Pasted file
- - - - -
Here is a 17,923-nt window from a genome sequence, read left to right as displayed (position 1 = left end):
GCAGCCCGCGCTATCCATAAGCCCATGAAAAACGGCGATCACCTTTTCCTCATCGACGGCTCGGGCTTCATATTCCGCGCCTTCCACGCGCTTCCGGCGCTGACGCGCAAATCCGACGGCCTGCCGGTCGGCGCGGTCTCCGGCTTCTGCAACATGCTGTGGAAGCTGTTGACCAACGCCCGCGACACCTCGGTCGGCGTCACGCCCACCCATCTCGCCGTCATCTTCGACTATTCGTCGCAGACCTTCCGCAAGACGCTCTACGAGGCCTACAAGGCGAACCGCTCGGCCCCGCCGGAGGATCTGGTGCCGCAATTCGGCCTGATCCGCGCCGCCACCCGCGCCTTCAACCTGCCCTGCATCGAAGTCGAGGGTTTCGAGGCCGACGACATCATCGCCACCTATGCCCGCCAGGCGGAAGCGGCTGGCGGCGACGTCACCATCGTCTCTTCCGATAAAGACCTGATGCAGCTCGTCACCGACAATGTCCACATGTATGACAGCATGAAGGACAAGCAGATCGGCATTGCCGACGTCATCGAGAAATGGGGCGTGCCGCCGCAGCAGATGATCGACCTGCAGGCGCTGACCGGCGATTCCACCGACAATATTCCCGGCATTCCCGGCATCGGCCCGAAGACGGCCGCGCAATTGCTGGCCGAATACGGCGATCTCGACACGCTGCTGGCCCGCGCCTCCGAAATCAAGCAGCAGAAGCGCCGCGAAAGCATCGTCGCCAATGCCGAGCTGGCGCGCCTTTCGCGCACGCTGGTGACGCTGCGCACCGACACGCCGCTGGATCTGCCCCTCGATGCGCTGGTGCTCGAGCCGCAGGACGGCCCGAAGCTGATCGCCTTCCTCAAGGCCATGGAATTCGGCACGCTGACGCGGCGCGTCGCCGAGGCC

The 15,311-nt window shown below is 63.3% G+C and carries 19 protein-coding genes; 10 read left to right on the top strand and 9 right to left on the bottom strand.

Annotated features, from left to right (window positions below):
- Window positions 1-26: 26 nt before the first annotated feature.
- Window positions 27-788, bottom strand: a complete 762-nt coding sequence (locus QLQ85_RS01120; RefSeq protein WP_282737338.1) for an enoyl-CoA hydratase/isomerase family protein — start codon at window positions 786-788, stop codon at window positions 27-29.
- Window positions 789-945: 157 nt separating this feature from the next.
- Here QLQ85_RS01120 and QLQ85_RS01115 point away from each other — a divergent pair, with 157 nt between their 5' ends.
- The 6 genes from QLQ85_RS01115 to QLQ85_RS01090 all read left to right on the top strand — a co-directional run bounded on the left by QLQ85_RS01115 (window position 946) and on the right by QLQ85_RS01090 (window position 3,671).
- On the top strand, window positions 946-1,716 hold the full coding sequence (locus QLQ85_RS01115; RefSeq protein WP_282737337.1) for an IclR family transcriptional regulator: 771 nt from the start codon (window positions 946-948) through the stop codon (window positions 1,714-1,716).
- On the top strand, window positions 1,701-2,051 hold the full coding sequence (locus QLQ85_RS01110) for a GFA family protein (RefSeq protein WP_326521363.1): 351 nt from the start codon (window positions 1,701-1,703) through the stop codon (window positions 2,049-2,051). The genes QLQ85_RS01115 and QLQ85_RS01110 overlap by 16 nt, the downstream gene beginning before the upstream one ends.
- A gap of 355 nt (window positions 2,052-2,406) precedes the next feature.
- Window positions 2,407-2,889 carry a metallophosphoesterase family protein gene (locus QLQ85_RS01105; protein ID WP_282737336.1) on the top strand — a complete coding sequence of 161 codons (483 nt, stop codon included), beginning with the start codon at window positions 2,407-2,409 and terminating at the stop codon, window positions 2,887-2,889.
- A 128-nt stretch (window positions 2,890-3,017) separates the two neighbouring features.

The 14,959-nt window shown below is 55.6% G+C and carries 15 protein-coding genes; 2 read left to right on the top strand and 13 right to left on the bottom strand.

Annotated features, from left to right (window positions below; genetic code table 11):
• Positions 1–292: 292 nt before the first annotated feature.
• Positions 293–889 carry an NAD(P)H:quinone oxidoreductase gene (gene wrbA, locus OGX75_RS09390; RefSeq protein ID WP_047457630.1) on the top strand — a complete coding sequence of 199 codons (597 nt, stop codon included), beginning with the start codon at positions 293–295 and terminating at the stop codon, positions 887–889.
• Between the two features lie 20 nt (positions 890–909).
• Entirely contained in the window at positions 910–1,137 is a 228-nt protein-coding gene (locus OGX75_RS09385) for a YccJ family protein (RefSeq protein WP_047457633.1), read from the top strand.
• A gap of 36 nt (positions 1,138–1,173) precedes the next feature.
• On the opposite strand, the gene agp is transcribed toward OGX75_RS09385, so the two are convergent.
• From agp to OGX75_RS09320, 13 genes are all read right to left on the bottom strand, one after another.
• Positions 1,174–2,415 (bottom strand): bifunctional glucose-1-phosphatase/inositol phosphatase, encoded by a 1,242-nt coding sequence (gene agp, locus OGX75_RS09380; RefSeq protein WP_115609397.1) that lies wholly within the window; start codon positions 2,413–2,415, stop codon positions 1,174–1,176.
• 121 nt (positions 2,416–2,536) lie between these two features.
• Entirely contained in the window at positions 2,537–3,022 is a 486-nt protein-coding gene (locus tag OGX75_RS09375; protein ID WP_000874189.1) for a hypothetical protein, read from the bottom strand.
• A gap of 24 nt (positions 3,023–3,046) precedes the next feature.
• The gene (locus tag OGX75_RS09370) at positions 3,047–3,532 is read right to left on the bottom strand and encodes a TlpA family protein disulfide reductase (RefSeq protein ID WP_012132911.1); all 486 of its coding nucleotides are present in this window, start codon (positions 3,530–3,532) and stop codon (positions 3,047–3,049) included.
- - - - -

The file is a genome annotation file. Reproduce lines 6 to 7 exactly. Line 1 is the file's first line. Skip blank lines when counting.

- Window positions 27-788, bottom strand: a complete 762-nt coding sequence (locus QLQ85_RS01120; RefSeq protein WP_282737338.1) for an enoyl-CoA hydratase/isomerase family protein — start codon at window positions 786-788, stop codon at window positions 27-29.
- Window positions 789-945: 157 nt separating this feature from the next.